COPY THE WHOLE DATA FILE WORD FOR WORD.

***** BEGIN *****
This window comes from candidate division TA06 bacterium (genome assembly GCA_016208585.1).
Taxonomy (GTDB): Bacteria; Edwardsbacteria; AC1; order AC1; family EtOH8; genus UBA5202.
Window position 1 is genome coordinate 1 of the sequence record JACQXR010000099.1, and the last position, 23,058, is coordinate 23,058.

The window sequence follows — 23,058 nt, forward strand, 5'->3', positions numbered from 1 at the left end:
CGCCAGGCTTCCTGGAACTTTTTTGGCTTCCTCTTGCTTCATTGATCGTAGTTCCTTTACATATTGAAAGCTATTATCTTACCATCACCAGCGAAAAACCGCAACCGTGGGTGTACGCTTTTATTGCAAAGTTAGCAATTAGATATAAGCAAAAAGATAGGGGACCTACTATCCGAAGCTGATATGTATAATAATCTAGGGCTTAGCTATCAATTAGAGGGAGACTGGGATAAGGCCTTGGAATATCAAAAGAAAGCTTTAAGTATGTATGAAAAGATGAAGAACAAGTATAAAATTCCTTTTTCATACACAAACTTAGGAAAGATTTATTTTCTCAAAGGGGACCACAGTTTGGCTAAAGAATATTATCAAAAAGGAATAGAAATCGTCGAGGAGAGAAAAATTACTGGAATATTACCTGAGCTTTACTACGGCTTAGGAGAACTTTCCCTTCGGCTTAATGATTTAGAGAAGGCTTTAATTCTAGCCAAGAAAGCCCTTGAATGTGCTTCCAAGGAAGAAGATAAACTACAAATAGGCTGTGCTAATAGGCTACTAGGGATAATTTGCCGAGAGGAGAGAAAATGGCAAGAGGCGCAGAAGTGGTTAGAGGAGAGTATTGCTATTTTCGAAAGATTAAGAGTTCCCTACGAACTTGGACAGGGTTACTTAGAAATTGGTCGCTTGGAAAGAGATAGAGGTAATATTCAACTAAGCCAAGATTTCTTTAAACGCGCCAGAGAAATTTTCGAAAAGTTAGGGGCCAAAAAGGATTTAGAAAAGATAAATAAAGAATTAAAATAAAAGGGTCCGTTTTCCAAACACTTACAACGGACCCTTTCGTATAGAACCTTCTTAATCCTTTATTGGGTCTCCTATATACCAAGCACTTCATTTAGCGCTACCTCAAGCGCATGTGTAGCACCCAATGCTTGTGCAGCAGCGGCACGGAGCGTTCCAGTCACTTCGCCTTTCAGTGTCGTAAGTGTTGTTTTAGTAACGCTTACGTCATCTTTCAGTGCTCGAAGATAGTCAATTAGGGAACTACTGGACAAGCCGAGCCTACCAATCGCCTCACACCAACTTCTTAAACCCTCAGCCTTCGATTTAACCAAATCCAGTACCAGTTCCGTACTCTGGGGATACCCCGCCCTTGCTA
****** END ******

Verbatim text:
This window comes from candidate division TA06 bacterium (genome assembly GCA_016208585.1).
Taxonomy (GTDB): Bacteria; Edwardsbacteria; AC1; order AC1; family EtOH8; genus UBA5202.
Window position 1 is genome coordinate 1 of the sequence record JACQXR010000099.1, and the last position, 23,058, is coordinate 23,058.

The window sequence follows — 23,058 nt, forward strand, 5'->3', positions numbered from 1 at the left end:
CGCCAGGCTTCCTGGAACTTTTTTGGCTTCCTCTTGCTTCATTGATCGTAGTTCCTTTACATATTGAAAGCTATTATCTTACCATCACCAGCGAAAAACCGCAACCGTGGGTGTACGCTTTTATTGCAAAGTTAGCAATTAGATATAAGCAAAAAGATAGGGGACCTACTATCCGAAGCTGATATGTATAATAATCTAGGGCTTAGCTATCAATTAGAGGGAGACTGGGATAAGGCCTTGGAATATCAAAAGAAAGCTTTAAGTATGTATGAAAAGATGAAGAACAAGTATAAAATTCCTTTTTCATACACAAACTTAGGAAAGATTTATTTTCTCAAAGGGGACCACAGTTTGGCTAAAGAATATTATCAAAAAGGAATAGAAATCGTCGAGGAGAGAAAAATTACTGGAATATTACCTGAGCTTTACTACGGCTTAGGAGAACTTTCCCTTCGGCTTAATGATTTAGAGAAGGCTTTAATTCTAGCCAAGAAAGCCCTTGAATGTGCTTCCAAGGAAGAAGATAAACTACAAATAGGCTGTGCTAATAGGCTACTAGGGATAATTTGCCGAGAGGAGAGAAAATGGCAAGAGGCGCAGAAGTGGTTAGAGGAGAGTATTGCTATTTTCGAAAGATTAAGAGTTCCCTACGAACTTGGACAGGGTTACTTAGAAATTGGTCGCTTGGAAAGAGATAGAGGTAATATTCAACTAAGCCAAGATTTCTTTAAACGCGCCAGAGAAATTTTCGAAAAGTTAGGGGCCAAAAAGGATTTAGAAAAGATAAATAAAGAATTAAAATAAAAGGGTCCGTTTTCCAAACACTTACAACGGACCCTTTCGTATAGAACCTTCTTAATCCTTTATTGGGTCTCCTATATACCAAGCACTTCATTTAGCGCTACCTCAAGCGCATGTGTAGCACCCAATGCTTGTGCAGCAGCGGCACGGAGCGTTCCAGTCACTTCGCCTTTCAGTGTCGTAAGTGTTGTTTTAGTAACGCTTACGTCATCTTTCAGTGCTCGAAGATAGTCAATTAGGGAACTACTGGACAAGCCGAGCCTACCAATCGCCTCACACCAACTTCTTAAACCCTCAGCCTTCGATTTAACCAAATCCAGTACCAGTTCCGTACTCTGGGGATACCCCGCCCTTGCTA